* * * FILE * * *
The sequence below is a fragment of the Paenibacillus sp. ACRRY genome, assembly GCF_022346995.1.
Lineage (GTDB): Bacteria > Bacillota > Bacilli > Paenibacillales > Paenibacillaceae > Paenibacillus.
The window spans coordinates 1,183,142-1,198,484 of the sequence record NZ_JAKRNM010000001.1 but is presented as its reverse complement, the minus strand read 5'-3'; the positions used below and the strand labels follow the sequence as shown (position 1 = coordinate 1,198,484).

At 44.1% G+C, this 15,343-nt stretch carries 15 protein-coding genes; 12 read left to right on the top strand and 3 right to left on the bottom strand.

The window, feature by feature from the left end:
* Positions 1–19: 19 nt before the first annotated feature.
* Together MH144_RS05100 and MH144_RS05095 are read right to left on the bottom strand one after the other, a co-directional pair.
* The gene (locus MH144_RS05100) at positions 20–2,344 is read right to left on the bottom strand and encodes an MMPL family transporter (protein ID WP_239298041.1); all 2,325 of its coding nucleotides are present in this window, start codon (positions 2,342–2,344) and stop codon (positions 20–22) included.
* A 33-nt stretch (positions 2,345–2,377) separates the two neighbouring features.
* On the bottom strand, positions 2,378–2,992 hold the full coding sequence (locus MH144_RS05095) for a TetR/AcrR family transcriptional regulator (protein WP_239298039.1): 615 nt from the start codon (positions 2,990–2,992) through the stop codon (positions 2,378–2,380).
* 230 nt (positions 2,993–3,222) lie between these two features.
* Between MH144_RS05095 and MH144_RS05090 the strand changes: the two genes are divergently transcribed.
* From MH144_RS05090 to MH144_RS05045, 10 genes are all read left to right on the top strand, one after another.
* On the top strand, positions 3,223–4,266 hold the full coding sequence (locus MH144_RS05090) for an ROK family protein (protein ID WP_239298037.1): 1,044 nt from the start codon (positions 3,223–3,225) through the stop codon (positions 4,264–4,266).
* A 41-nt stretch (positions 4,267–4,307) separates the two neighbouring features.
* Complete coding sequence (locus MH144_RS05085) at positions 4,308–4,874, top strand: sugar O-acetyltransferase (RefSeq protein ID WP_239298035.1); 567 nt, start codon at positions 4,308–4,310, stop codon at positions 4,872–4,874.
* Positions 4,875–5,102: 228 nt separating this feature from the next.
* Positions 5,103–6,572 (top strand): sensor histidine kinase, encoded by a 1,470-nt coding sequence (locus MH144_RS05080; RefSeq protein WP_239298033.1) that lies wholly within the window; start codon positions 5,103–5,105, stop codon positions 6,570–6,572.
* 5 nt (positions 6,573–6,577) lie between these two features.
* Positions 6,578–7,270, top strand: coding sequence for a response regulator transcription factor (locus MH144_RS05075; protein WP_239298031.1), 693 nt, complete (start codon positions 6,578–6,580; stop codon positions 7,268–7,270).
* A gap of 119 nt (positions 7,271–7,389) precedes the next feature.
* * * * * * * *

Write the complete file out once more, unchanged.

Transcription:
The sequence below is a fragment of the Paenibacillus sp. ACRRY genome, assembly GCF_022346995.1.
Lineage (GTDB): Bacteria > Bacillota > Bacilli > Paenibacillales > Paenibacillaceae > Paenibacillus.
The window spans coordinates 1,183,142-1,198,484 of the sequence record NZ_JAKRNM010000001.1 but is presented as its reverse complement, the minus strand read 5'-3'; the positions used below and the strand labels follow the sequence as shown (position 1 = coordinate 1,198,484).

At 44.1% G+C, this 15,343-nt stretch carries 15 protein-coding genes; 12 read left to right on the top strand and 3 right to left on the bottom strand.

The window, feature by feature from the left end:
* Positions 1–19: 19 nt before the first annotated feature.
* Together MH144_RS05100 and MH144_RS05095 are read right to left on the bottom strand one after the other, a co-directional pair.
* The gene (locus MH144_RS05100) at positions 20–2,344 is read right to left on the bottom strand and encodes an MMPL family transporter (protein ID WP_239298041.1); all 2,325 of its coding nucleotides are present in this window, start codon (positions 2,342–2,344) and stop codon (positions 20–22) included.
* A 33-nt stretch (positions 2,345–2,377) separates the two neighbouring features.
* On the bottom strand, positions 2,378–2,992 hold the full coding sequence (locus MH144_RS05095) for a TetR/AcrR family transcriptional regulator (protein WP_239298039.1): 615 nt from the start codon (positions 2,990–2,992) through the stop codon (positions 2,378–2,380).
* 230 nt (positions 2,993–3,222) lie between these two features.
* Between MH144_RS05095 and MH144_RS05090 the strand changes: the two genes are divergently transcribed.
* From MH144_RS05090 to MH144_RS05045, 10 genes are all read left to right on the top strand, one after another.
* On the top strand, positions 3,223–4,266 hold the full coding sequence (locus MH144_RS05090) for an ROK family protein (protein ID WP_239298037.1): 1,044 nt from the start codon (positions 3,223–3,225) through the stop codon (positions 4,264–4,266).
* A 41-nt stretch (positions 4,267–4,307) separates the two neighbouring features.
* Complete coding sequence (locus MH144_RS05085) at positions 4,308–4,874, top strand: sugar O-acetyltransferase (RefSeq protein ID WP_239298035.1); 567 nt, start codon at positions 4,308–4,310, stop codon at positions 4,872–4,874.
* Positions 4,875–5,102: 228 nt separating this feature from the next.
* Positions 5,103–6,572 (top strand): sensor histidine kinase, encoded by a 1,470-nt coding sequence (locus MH144_RS05080; RefSeq protein WP_239298033.1) that lies wholly within the window; start codon positions 5,103–5,105, stop codon positions 6,570–6,572.
* 5 nt (positions 6,573–6,577) lie between these two features.
* Positions 6,578–7,270, top strand: coding sequence for a response regulator transcription factor (locus MH144_RS05075; protein WP_239298031.1), 693 nt, complete (start codon positions 6,578–6,580; stop codon positions 7,268–7,270).
* A gap of 119 nt (positions 7,271–7,389) precedes the next feature.